hosts which makes the hosts do most of the work.  This scheme uses
   the existing IP source routing option and a new GCP message.  It
   calls for a new host (or special functions in an existing host or
   gateway) to support (1) forwarding and (2) a global name server.  New
   messages are needed in the gateway protocol (IEN 109) to relay
   information about a mobile host's current location to the name server
   and the "connected" hosts.  This procedure is described in IEN 135.
   This procedure may also be workable for multihomed hosts and as a
   least effort solution to the partition problem.

   Clearly a decision must be made as to whether these problems are to
   be solved within the gateways or not.

   Vint Cerf described another routing problem.  This problem arises
   when a destination can be reached either within a network or via
   another network which is connected to the first network in two (or
   more) places.  For example, the ARPANET and the WBCNET will be
   connected in four places.  It may be better for messages from Boston
   to Los Angeles to go one hop in the ARPANET then via WBCNET then one
   hop in the ARPANET, than cross country via many hops in the ARPANET.
   Another example, is a large Packet Radio environment surrounding a
   small ARPANET style network.  Messages from one packet radio to
   another packet radio on the opposite side of the environment might
   best be forwarded through the ARPANET style net rather than via many
   PRNET repeaters.  This out-of-net crossnet routing is a difficult
   decision to make by current procedures.  (The latter example was
   described as a "cloud of packet radios."  First we had a flying PR,
   now we have a whole cloud!  I hope it doesn't rain!!!)


   Jerry Saltzer presented his ideas on routing in a collection of local
   network in a campus environment.  Much of the strategy is based on
   the lack of central control over the environment.

   A Name Server will be provided that will supply route information to
   be used in the source route.  Source routing permits gateways to be

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   very simple, and allows the end user some control over the route.
   The latter is good for trouble shooting, and performance control.

   These ideas are described in IENs 143 and 144 which were distributed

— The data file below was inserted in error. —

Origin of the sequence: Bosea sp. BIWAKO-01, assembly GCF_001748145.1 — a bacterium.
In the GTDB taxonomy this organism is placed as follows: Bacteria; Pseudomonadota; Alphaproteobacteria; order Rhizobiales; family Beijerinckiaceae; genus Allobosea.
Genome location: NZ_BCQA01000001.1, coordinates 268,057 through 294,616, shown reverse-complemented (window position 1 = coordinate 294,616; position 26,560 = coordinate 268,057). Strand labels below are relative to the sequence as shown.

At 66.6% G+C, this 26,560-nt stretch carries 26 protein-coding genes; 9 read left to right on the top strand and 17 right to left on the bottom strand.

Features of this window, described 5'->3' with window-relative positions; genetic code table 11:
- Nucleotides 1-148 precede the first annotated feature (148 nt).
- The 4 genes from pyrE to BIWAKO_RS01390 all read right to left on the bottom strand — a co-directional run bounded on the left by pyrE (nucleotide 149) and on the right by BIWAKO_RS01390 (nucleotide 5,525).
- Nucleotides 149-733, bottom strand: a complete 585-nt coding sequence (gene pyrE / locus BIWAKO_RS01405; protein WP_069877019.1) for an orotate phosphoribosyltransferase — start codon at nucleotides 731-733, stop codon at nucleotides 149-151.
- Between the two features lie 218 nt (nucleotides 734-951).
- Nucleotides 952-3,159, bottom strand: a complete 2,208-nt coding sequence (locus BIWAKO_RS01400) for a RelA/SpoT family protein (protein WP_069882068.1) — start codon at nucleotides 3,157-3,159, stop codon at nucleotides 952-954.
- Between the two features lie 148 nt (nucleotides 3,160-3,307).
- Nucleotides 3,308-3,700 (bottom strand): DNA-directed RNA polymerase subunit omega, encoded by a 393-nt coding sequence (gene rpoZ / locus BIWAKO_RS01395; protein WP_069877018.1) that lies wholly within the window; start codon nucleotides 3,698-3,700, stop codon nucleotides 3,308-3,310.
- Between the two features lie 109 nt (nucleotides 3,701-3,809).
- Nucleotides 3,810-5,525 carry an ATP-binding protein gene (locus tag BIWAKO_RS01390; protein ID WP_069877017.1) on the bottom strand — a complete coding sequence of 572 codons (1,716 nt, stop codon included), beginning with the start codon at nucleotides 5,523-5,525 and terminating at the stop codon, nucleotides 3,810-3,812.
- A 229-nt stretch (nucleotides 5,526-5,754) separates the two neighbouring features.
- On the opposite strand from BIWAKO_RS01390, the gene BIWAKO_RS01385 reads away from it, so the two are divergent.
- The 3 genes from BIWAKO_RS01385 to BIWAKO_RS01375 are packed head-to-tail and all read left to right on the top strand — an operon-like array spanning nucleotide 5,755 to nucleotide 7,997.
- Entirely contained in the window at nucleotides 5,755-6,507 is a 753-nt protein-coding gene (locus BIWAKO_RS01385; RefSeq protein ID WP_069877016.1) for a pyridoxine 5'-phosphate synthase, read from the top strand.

at the meeting.


   Dave Clark discussed some studies about what to do when a Source
   Quench message arrives.  A simulation program was used to try various
   methods.  All were bad.  The delay in the feedback loop is quite
   large and some information needs to be supplied about how far away
   (in time) the bottleneck is.


   Jon Postel and Bill Plummer discussed some of the issues in logical
   host support.  The problem came up with a desire to run the testing
   gateway at the same time as the regular IP.  This is not possible but
   points out the need for the IP layer to support the multiple logical
   host concept.


   The "distributed bakeoff" was too distributed in space and time to be
   as effective as one would like.  Some good things did come from it.
   (E.g. see Dave Mills messages).  It was felt that the next time it
   should be scheduled for one day and with the participants in two or
   three locations.

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   The next meeting will be held at RSRE in Malvern, England, on 7,8,
   and 9 October 1980.  Attendance will be restricted so if you plan to
   attend please clear that with Vint Cerf and notify Linda.  John Laws
   will be the host and information about the local arrangements will be
   distributed at an early date.  Malvern is about two and one half
   hours by train from London.


   1.  Resolution of the Partitioned Net Problem - Cerf

   2.  Proposal for Controlled Routing - Cohen

   3.  Experience with VAN Gateways - Brescia, Kirstein

   4.  Demonstration of Interim Internet Mail - Postel

   5.  Performance Evaluation Parameters - SRI

   6.  Name Server Demonstration - SRI

   7.  New ST Document and Explanation - Cohen, Forgie, Hoversten

   8.  Tiny Pipe Nets vs. the Catenet - Mills

   9.  Congestion Control - Clark


   1.  XNET Specification - Haverty, Strazisar, Mathis, Tomlinson

   2.  Tenex running TCP4 - Plummer

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APPENDICES:  Small Group Discussions